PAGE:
Autumn park walk

Helsinki, 7 degrees


There is nothing like walking to get the feel of a country. A fine landscape is like a piece of music; it must be taken at the right tempo.  Even a bicycle goes too fast.

Psst..I'll take you on my afternoon walk with me. Come join me, to the beautiful setting of Töölö, Helsinki in early November...

Starting with a statue in the beautiful Sibelius Park...


...a statue taken straight from our national epic Kalevala "Ilmatar and the Scaup".  

Here's the story behind the sculpture, borrowed from the Helsinki City Art Museum: "In 1939 the Leo and Regina Wainstain foundation organized a competition for a sculpture with a Kalevala theme to be erected in Helsinki. The competition was won by Aarre Aaltonen's entry "Ilmatar and the Scaup", and it was decided that the bronze piece would be placed in what is today known as the Sibelius Park. The piece was unveiled in 1946.

The sculpture's subject is Kalevala's creation myth. Ilmatar, the spirit or goddess of the air is impregnated by a storm and expects Väinämöinen (the symbol of Kalevala's epic). She drifts in the sea for 700 years until a scaup settles on her knee, mistaking it for an islet, and lays seven eggs which she then begins to brood. The heat from the brooding makes Ilmatar move her leg and the eggs break, becoming the earth, sky, sun, moon, etc. Aaltonen's work is an interesting amalgamation of international Art-Deco-inspired forms and a national epic subject. The figure in the sculpture is evocative of the interpretations of the Classical myth of Leda and the swan portrayed in painting and sculpture.

The sculpture's pedestal is of red Vehmaa granite. It contains an inscribed quote "Tuuli neittä tuuitteli..." from the beginning of Kalevala, recounting the myth of Ilmatar and the scaup."



 Followed by stunning early sunset...


...leading to the famous landmark of Helsinki - the Sibelius monument, made for our national composer Jean Sibelius. It might be a public holiday in Helsinki, but foreign visitors always find our stunning city!

Here is the story behind this breathtaking monument, again borrowed by the Helsinki City Art Museum: "Jean Sibelius (1865-1957) is the most notable composer in the history of Finnish music and one of the most influential men in Finnish culture. The core of his work is formed by his symphonies and symphonic poems which extend from Karelianism and National Romanticism to tonal experiments. He earned international interest already in the 1920s.

A two-staged competition was arranged by the Sibelius Society, founded in 1957, for a memorial to the composer. The second stage was taken by Eila Hiltunen's entry 'Passio Musicae'.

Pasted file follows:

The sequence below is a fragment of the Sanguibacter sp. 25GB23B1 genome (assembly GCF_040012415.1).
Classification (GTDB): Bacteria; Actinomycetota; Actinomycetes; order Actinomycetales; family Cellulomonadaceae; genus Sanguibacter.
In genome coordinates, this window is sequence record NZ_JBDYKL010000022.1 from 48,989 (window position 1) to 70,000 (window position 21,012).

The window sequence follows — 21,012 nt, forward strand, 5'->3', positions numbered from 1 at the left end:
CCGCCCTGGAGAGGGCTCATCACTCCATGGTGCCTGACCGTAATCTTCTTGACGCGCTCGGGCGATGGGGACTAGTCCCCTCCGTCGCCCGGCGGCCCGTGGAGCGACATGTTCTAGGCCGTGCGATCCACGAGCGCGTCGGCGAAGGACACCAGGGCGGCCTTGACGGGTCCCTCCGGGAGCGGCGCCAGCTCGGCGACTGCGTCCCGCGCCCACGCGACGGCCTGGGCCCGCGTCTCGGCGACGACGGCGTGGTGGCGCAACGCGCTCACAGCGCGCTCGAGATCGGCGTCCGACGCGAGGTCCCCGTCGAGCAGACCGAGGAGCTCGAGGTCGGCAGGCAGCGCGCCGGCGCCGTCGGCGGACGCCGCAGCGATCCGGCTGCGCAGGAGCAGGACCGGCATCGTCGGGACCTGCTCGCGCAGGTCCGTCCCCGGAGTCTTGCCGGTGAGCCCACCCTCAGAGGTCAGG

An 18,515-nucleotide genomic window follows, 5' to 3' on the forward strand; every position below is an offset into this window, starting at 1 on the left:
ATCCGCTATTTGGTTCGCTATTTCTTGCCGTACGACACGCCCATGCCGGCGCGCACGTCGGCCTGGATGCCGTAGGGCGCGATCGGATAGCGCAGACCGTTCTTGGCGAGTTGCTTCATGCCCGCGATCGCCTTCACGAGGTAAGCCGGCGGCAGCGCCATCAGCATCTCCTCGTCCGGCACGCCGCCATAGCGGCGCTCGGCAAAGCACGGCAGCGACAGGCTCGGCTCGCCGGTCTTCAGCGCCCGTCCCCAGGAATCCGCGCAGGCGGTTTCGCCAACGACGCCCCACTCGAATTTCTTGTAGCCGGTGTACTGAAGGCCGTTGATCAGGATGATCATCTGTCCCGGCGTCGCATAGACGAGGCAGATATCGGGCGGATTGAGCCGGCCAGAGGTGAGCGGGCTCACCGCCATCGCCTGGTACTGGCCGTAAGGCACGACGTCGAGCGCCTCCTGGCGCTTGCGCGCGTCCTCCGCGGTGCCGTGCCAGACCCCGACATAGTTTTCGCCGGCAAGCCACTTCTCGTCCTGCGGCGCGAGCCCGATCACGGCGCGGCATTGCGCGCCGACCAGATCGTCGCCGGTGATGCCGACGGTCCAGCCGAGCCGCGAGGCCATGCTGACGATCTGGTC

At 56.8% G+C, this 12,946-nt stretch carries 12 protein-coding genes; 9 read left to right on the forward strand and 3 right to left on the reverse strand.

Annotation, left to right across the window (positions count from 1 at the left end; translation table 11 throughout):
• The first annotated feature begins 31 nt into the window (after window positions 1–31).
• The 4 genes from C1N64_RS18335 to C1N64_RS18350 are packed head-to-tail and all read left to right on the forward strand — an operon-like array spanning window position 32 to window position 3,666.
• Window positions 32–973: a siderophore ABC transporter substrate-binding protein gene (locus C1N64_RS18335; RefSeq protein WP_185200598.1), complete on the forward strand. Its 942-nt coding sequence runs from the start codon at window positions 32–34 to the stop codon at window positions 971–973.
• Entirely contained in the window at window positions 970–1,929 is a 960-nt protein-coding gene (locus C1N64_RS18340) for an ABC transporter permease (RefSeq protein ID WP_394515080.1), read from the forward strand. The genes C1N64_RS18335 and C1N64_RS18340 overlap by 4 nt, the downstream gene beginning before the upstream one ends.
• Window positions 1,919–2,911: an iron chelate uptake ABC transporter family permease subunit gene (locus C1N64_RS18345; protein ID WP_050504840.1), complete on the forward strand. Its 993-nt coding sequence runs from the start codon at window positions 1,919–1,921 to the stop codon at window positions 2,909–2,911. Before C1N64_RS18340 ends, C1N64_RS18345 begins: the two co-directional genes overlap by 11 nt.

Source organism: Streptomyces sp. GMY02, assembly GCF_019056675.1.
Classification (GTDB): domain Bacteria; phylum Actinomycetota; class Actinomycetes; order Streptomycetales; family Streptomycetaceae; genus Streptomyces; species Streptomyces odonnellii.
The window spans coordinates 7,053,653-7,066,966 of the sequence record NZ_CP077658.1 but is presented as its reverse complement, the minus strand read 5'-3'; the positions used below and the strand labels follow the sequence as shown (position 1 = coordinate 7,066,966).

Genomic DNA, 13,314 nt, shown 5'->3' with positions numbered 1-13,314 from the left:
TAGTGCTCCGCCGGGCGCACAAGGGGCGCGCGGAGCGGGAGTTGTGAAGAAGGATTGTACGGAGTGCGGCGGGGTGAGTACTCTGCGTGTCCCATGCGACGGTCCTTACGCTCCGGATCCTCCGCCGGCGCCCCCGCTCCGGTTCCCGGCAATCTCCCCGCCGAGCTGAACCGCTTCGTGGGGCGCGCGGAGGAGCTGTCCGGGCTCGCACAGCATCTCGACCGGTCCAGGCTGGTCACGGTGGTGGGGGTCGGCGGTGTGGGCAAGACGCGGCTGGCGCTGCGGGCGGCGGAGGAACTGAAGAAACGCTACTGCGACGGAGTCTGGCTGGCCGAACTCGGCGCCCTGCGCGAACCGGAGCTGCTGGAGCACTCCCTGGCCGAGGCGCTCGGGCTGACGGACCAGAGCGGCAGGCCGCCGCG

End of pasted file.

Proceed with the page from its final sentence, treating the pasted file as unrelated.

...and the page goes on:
The competition gained immense publicity; the conflict between the supporters of abstract and figurative art was in the air, but it was solved by adding Sibelius' bust to Hiltunen's work. The work is made unique by its spatial diversity of the work, allowing the viewer to enter it, and the echoes and sounds generated by the structure. Viewed from further away, its form blends in with the woods and rugged rocks.

Eila Hiltunen's work started to become more abstract in the late 1950s. Simplification appeared side by side with a strong expressiveness. The rugged expressiveness of her works was influenced by the welding technique which Eila Hiltunen had pioneered in Finnish sculpture. The monument is a visual expression of the way Sibelius' music depicts nature and it has become one of the most popular tourist attractions of the City. 


The Sibelius Monument was inaugurated on 7th September 1967. It is one of Helsinki's best known and loved tourist attractions. The work is made of acid-resistant steel and measures 8,5 m high, 10,5m in length, and 6,5m in depth. It consists of over 600 tubes and weighs 24 tonnes.

A smaller version of the monument is situated in the Unesco headquarters in Paris and sculptural details of the work are located in the yard of the United Nations headquarters in New York. A sculpture of 6,5 meters high representing part of the monument was shown at the World Exhibition in Montreal in 1967 for the Exhibition Pavillion of Finland. On this occasion, the Finnish State donated the work to the City of Montreal."

 

Without forgetting one of Helsinki's most well-known cafés Café Regatta, open almost round-the-year...


...or the splendid autumn colors of Helsinki...


...finishing with a claim I'll sign any day: Kaupunki on kiva paikka - the city is a nice place! Written by children next to a playground in the Hesperia Park, the park in front of our apartment building! What a wonderful place to live in!

8 comments

  1. Beautiful Autumn inspiration!
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  2. Grazie Stella per il tuo commento!

    xxx
    E

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  3. Thank you Shannon, believe me, in Helsinki all seasons are so pretty! <3 I'm already waiting for some winter landscapes to come..it won't feel like Christmas next month without snow...

    xxx
    E

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  4. I love Helsinki now! beautiful pictures :)

    and your lashes are amazing!! x

    The Beautiful Mind | Blogspot

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  5. ilovetrina, thank you for your kind words!

    xxx
    E

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  6. Thank you Ellen, Erin and Tara for your comment! :)

    xxx
    E

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